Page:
SBA reauthorization bill proposes measures designed to level the competitive playing field.
The Senate bill to reauthorize the Small Business Administration includes measures intended to make smaller firms more competitive and prevent small-business dollars from flowing to the coffers of larger firms.
The legislation would let SBA create tiers within small-business categories, subdividing them into smaller and larger small businesses. The Commerce Department used a similar strategy with its Commerce Information Technology Solutions-Next Generation contract.
COMMITS NexGen, which is set aside exclusively for small businesses, allows companies in the smallest tier to compete against larger companies if they choose to, but larger firms cannot compete in tiers reserved for smaller companies.
The Senate legislation also requires companies to recertify their size and small-business status every year. Such annual certification has been a topic of debate among government officials and businesses for years. Some argue that requiring annual certification is a drain on a company’s resources and that agencies should only require the recertification when awarding or extending a contract. Others, however, say that less frequent certifications allow companies to get funds intended for small firms even after they no longer qualify.
“Annual recertification goes over like a ton of bricks,” said Larry Allen, executive vice president of the Coalition for Government Procurement. “Most people in industry and government perceive that to be an overreaction.” Contracting officers already have the power to require businesses to certify their size status when awarding or extending contracts.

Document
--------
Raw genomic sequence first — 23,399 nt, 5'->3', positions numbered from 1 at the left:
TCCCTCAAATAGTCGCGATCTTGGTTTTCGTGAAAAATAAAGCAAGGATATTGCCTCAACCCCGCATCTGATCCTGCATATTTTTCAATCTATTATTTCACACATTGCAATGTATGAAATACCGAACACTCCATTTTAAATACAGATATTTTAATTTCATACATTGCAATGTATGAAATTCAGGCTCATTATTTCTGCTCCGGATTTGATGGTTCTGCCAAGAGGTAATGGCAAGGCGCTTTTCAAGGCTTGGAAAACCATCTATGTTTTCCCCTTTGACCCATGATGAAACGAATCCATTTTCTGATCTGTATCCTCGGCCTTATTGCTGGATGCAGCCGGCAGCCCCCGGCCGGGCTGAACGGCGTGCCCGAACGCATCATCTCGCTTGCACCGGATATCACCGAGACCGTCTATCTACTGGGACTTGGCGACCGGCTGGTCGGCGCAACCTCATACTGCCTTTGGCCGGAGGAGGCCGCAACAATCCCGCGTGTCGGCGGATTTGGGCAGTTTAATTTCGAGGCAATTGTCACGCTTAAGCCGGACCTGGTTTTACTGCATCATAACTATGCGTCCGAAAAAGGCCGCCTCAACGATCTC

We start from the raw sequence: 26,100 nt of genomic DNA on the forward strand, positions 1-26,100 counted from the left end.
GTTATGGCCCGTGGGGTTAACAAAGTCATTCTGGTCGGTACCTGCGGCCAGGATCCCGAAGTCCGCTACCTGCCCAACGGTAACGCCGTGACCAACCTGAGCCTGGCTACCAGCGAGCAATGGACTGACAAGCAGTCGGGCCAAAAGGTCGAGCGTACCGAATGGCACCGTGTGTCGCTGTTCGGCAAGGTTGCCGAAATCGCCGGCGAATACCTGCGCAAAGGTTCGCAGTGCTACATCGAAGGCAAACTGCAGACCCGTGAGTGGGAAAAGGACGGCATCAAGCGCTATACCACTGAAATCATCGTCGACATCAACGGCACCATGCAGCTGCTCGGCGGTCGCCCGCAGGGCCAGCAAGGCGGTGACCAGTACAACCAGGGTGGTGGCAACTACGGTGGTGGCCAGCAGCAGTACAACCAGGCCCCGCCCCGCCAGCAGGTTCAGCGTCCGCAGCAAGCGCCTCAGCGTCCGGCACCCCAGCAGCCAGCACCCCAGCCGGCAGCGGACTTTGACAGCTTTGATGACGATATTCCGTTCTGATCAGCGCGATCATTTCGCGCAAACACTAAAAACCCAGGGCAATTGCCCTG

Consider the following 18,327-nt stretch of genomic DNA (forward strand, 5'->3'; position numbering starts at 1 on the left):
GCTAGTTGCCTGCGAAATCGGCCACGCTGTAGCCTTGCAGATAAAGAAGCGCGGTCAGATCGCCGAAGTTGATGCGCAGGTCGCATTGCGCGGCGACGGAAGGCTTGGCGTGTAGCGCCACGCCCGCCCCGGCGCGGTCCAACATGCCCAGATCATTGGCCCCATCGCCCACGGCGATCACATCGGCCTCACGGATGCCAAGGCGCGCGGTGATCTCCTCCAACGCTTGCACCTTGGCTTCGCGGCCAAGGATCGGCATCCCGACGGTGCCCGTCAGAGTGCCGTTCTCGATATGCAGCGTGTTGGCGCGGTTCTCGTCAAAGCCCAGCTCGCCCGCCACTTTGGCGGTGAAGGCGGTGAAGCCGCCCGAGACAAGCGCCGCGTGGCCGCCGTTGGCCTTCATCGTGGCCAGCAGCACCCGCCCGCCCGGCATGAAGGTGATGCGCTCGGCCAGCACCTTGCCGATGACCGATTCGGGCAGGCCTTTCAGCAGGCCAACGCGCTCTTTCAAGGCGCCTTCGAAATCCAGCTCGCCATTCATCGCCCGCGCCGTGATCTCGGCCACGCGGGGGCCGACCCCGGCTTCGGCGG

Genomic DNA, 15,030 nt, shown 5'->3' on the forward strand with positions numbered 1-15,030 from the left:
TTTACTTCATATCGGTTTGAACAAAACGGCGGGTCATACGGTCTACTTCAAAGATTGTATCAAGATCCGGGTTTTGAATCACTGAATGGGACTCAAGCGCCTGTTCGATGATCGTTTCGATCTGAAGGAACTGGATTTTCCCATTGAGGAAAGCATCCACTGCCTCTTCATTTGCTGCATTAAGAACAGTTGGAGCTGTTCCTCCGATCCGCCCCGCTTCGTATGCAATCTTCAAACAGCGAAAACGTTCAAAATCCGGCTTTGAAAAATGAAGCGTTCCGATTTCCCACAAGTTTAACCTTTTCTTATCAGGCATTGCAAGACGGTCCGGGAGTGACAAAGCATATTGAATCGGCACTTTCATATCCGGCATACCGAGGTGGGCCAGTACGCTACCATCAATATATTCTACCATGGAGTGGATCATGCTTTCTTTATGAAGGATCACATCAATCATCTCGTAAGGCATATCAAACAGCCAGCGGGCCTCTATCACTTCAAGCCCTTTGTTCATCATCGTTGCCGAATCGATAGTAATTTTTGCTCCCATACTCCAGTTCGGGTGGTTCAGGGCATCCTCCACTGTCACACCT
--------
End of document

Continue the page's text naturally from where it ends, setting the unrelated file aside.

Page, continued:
“There are fluctuations in the marketplace from year to year, so that a business may not be a small business in one year and be one again the next,” Allen said. “If they lose that small-business designation, they may lose set-aside business, and that puts them right back into the small category.”
Annual recertification can pose a problem for larger businesses, too, said Shiv Krishnan, president and chief executive officer at Indus.
“If you have smaller businesses that are part of your [subcontractor] team and you are in the middle of a major implementation, if one of your subcontractors is no longer treated as a small business and the government says you can’t use the company, it puts everyone in a bind,” he said.
Several recent studies prove that large companies occasionally take small-business contracts, and they have identified several causes. In some cases, a company outgrows the status but does not have to relinquish its small-business contracts until they expire or come up for optional extensions.
In other cases, larger companies acquire small firms, or contracting officers enter information incorrectly, resulting in errors. The studies’ sponsors have been reluctant to level accusations of deliberate fraud, but many small-business advocates say that also contributes to the problem.
When agencies incorrectly designate funds for small businesses, the error throws off the government’s efforts to measure whether it is meeting goals for awarding contracts to small businesses.
Agencies are trying to curb the problem. In December 2004, for example, SBA created a policy that a business getting small-business contracts transferred from other companies — which often happens in acquisitions or mergers — must recertify its small-business status. The process, called novation, means that if a new organization created through a merger isn’t a small business, the contract no longer counts toward the government’s small-business performance goals, according to SBA.
Some SBA critics say the Senate legislation is a way for larger companies to muscle in on small-business contracts. Lloyd Chapman, president of the American Small Business League, said allowing tiers within small-business categories “gives the [SBA] administrator the ability to create tiers any way he wants to.”